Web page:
Liwan Youth Space: a safe haven for youth interaction

Liwan Youth Space provides a safe environment that supports constructive social interaction and positive change (Photo:Handout from Liwan Youth Space)
AMMAN — Youth can be great future entrepreneurs, community builders, leaders and influencers if given the conducive opportunity and environment. Creating a space that engages youth and fosters their creativity through entertaining and informative activities, workshops, and interactive sessions would no doubt drive their productivity and impact their lives positively. اضافة اعلان

‘Liwan’ is a Persian word that has been used since ancient times to describe a fronted hall in a Levantine house.

Inspired by ancient architecture, Liwan Youth Space provides a safe environment that supports constructive social interaction and positive change, and welcomes youth activities and initiatives, targeting the population segment aged 15-35 years.

Most notably, the space is designed in a manner that facilitates accessibility for people with disabilities. 

Sari Sabatin, Project Coordinator at Liwan Youth Space, told Jordan News that the space was named Liwan as one of the co-creation team members said it reminded her of the Liwan in her grandfather's house when she first visited and felt a sense of positive energy.

Liwan Youth Space was established in 2018 based on a participatory action research approach by a group of young men and women active in a variety of fields, calling themselves ‘the joint visualization team’.  Over a period of three months, the 12 young men and women created the awareness, identity and tools of the space as well as its management methodology.

 (Photo: Handout from Liwan Youth Space)

The space provides youth with the opportunity to meet and interact with one another and as groups that share similar values and interests.  The space allows them to express themselves freely and creatively, exchange experiences and knowledge, and create networks to initiate actions and generate social change. 

“Liwan Youth Space is considered to youth as a safe meeting place, a location that provides the opportunity to engage and communicate,” Sabatin said, adding that work team also provides youth with technical support in the areas of their expertise and knowledge.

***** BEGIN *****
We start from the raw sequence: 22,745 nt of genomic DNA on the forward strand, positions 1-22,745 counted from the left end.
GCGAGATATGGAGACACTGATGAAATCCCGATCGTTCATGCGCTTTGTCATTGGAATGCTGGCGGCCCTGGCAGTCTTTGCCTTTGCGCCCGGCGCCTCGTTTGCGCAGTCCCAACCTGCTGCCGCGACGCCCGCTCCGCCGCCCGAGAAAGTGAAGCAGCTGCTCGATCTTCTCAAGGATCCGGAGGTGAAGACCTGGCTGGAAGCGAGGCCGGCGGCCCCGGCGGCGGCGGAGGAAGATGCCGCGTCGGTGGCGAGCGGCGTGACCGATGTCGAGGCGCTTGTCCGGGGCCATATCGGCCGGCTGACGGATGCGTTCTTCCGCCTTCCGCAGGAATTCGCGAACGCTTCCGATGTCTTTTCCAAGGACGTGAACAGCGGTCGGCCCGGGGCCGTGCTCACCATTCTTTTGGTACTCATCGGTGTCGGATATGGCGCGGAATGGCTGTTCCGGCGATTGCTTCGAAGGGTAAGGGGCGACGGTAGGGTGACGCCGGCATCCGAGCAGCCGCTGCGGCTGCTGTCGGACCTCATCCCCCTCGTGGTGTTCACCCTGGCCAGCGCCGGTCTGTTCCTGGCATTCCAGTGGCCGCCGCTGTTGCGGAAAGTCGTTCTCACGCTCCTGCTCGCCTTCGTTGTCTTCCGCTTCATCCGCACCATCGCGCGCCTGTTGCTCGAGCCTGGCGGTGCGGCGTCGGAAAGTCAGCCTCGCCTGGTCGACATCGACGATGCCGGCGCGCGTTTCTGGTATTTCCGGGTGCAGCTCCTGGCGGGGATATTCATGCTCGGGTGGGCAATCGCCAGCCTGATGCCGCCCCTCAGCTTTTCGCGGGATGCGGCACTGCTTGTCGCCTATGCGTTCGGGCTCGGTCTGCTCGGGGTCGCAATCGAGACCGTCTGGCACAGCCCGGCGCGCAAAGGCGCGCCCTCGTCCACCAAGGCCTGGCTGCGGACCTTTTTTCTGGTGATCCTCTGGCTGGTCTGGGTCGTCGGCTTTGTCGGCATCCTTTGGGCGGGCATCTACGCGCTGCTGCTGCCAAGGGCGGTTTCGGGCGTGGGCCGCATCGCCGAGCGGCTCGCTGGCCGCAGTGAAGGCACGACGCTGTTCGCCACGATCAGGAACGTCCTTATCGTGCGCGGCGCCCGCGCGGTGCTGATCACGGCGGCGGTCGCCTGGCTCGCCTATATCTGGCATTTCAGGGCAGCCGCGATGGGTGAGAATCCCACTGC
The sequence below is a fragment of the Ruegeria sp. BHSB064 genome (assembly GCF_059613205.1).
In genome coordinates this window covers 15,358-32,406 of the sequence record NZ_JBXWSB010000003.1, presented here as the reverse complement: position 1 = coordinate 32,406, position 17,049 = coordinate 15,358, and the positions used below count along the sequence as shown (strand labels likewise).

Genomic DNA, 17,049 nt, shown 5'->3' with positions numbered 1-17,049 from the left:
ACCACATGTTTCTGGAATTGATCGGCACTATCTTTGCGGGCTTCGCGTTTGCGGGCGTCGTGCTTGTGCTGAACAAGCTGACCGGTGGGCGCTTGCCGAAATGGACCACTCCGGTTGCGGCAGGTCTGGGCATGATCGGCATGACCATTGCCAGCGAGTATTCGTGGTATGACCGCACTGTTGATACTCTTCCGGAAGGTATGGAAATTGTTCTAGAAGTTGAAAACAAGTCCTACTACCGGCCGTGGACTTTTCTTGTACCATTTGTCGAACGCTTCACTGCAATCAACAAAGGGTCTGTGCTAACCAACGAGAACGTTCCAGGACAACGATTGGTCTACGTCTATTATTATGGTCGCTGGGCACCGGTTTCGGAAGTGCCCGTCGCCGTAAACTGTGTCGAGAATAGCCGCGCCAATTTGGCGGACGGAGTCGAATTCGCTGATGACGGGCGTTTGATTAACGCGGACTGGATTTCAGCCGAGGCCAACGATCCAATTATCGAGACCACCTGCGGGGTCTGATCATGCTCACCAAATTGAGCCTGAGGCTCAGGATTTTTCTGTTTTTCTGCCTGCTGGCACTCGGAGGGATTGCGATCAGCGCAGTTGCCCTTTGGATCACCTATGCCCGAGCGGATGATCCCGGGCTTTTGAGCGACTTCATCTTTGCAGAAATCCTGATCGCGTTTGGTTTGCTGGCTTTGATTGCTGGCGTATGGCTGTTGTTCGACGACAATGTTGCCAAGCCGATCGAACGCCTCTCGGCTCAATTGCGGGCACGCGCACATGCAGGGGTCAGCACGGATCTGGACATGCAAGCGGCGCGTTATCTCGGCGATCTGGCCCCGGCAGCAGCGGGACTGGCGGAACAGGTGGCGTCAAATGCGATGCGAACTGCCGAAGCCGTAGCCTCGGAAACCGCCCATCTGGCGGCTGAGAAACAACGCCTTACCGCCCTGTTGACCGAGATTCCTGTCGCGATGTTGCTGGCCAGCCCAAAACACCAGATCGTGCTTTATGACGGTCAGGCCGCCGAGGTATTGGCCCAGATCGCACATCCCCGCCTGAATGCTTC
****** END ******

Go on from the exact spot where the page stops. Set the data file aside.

According to Sabatin, Liwan Youth Space started as part of the project “Strengthening Civic and Political Participation of Youth in Jordan”, that was funded by the Danish Arab Partnership Program (DAPP), and implemented by Tammy for Youth Development and Action Aid Arab Region.

The space’s main purpose is to encourage youth to participate in civic and political activities, through establishing cooperation with civil society and youth groups working in a variety of fields, like education and health, among others.

In addition to political activities, the youth activities get to engage in and learn about economic, social, and decision-making aspects of public work.

 (Photo: Handout from Liwan Youth Space)

The ultimate goal for Liwan Youth Space is to reach a state of financial independence through the activities it runs.  “This was achieved in 2021, whereby we became a not-for-profit organization,” said Sabatine. 

The space aims to foster a community in which young people support one another and work together in groups and come up with initiatives that lead to a positive social change, which they wish to see and experience in their respective communities.  This is achieved through connecting like-minded youth together, where they formulate a common vision and action plans to achieve their goals.

The space comprises several areas, including a training room as well as meeting rooms of different sizes, all equipped with technical facilities, sound system, and other services needed for the different meeting and training needs.  As part of its activities, the space implements youth-oriented events and activities, such as discussion sessions and training programs in a variety of fields.

Liwan Youth Space offers its services and manages its activities based on the concept of reciprocity, where people give and receive to ensure mutual benefit and sustainability.

Financing the space’s running costs and activities largely relies on contributions that also reinforce independence and sustainability and continued functions.  The space is also partly managed by volunteers who offer their expertise and services free of charge.

According to Sabatine, the biggest challenge the space faced was during the COVID-19 lockdown, which stipulated transforming the space digitally, enabling individuals to attend online training and lectures.

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